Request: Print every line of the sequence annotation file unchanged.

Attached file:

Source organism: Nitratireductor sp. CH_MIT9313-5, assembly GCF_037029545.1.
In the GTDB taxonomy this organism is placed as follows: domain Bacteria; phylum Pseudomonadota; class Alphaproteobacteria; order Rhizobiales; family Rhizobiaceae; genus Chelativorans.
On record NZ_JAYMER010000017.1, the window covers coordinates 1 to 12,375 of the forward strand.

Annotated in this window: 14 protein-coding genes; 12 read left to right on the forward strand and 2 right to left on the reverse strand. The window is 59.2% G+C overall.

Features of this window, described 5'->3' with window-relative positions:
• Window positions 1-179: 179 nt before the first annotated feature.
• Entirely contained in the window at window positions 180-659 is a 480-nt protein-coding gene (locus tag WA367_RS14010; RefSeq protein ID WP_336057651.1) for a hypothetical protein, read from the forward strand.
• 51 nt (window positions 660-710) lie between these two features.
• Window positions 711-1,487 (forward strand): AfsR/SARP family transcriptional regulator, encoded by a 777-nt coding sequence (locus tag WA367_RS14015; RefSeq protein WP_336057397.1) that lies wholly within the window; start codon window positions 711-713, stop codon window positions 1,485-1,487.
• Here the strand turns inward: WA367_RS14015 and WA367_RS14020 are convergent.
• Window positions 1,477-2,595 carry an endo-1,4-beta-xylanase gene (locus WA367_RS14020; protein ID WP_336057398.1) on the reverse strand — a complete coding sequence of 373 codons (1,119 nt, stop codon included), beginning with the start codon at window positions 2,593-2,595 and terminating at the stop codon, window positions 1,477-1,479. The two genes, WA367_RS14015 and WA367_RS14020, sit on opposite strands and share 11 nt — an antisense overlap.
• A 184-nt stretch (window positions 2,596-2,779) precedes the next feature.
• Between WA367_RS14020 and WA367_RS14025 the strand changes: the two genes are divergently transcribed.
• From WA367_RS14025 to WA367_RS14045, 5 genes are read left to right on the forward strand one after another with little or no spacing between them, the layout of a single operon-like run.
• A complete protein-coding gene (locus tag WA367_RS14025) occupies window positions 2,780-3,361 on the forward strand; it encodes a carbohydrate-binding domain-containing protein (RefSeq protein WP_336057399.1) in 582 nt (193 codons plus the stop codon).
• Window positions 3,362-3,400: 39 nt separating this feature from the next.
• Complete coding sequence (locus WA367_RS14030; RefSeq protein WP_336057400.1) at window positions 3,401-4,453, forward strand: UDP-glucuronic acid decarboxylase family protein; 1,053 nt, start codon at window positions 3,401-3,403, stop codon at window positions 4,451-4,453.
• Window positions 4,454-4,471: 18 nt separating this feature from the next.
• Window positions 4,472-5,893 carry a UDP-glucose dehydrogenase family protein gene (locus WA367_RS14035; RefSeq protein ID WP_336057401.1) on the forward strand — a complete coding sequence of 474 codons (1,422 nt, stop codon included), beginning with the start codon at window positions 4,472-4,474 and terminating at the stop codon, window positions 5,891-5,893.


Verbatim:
Source organism: Nitratireductor sp. CH_MIT9313-5, assembly GCF_037029545.1.
In the GTDB taxonomy this organism is placed as follows: domain Bacteria; phylum Pseudomonadota; class Alphaproteobacteria; order Rhizobiales; family Rhizobiaceae; genus Chelativorans.
On record NZ_JAYMER010000017.1, the window covers coordinates 1 to 12,375 of the forward strand.

Annotated in this window: 14 protein-coding genes; 12 read left to right on the forward strand and 2 right to left on the reverse strand. The window is 59.2% G+C overall.

Features of this window, described 5'->3' with window-relative positions:
• Window positions 1-179: 179 nt before the first annotated feature.
• Entirely contained in the window at window positions 180-659 is a 480-nt protein-coding gene (locus tag WA367_RS14010; RefSeq protein ID WP_336057651.1) for a hypothetical protein, read from the forward strand.
• 51 nt (window positions 660-710) lie between these two features.
• Window positions 711-1,487 (forward strand): AfsR/SARP family transcriptional regulator, encoded by a 777-nt coding sequence (locus tag WA367_RS14015; RefSeq protein WP_336057397.1) that lies wholly within the window; start codon window positions 711-713, stop codon window positions 1,485-1,487.
• Here the strand turns inward: WA367_RS14015 and WA367_RS14020 are convergent.
• Window positions 1,477-2,595 carry an endo-1,4-beta-xylanase gene (locus WA367_RS14020; protein ID WP_336057398.1) on the reverse strand — a complete coding sequence of 373 codons (1,119 nt, stop codon included), beginning with the start codon at window positions 2,593-2,595 and terminating at the stop codon, window positions 1,477-1,479. The two genes, WA367_RS14015 and WA367_RS14020, sit on opposite strands and share 11 nt — an antisense overlap.
• A 184-nt stretch (window positions 2,596-2,779) precedes the next feature.
• Between WA367_RS14020 and WA367_RS14025 the strand changes: the two genes are divergently transcribed.
• From WA367_RS14025 to WA367_RS14045, 5 genes are read left to right on the forward strand one after another with little or no spacing between them, the layout of a single operon-like run.
• A complete protein-coding gene (locus tag WA367_RS14025) occupies window positions 2,780-3,361 on the forward strand; it encodes a carbohydrate-binding domain-containing protein (RefSeq protein WP_336057399.1) in 582 nt (193 codons plus the stop codon).
• Window positions 3,362-3,400: 39 nt separating this feature from the next.
• Complete coding sequence (locus WA367_RS14030; RefSeq protein WP_336057400.1) at window positions 3,401-4,453, forward strand: UDP-glucuronic acid decarboxylase family protein; 1,053 nt, start codon at window positions 3,401-3,403, stop codon at window positions 4,451-4,453.
• Window positions 4,454-4,471: 18 nt separating this feature from the next.
• Window positions 4,472-5,893 carry a UDP-glucose dehydrogenase family protein gene (locus WA367_RS14035; RefSeq protein ID WP_336057401.1) on the forward strand — a complete coding sequence of 474 codons (1,422 nt, stop codon included), beginning with the start codon at window positions 4,472-4,474 and terminating at the stop codon, window positions 5,891-5,893.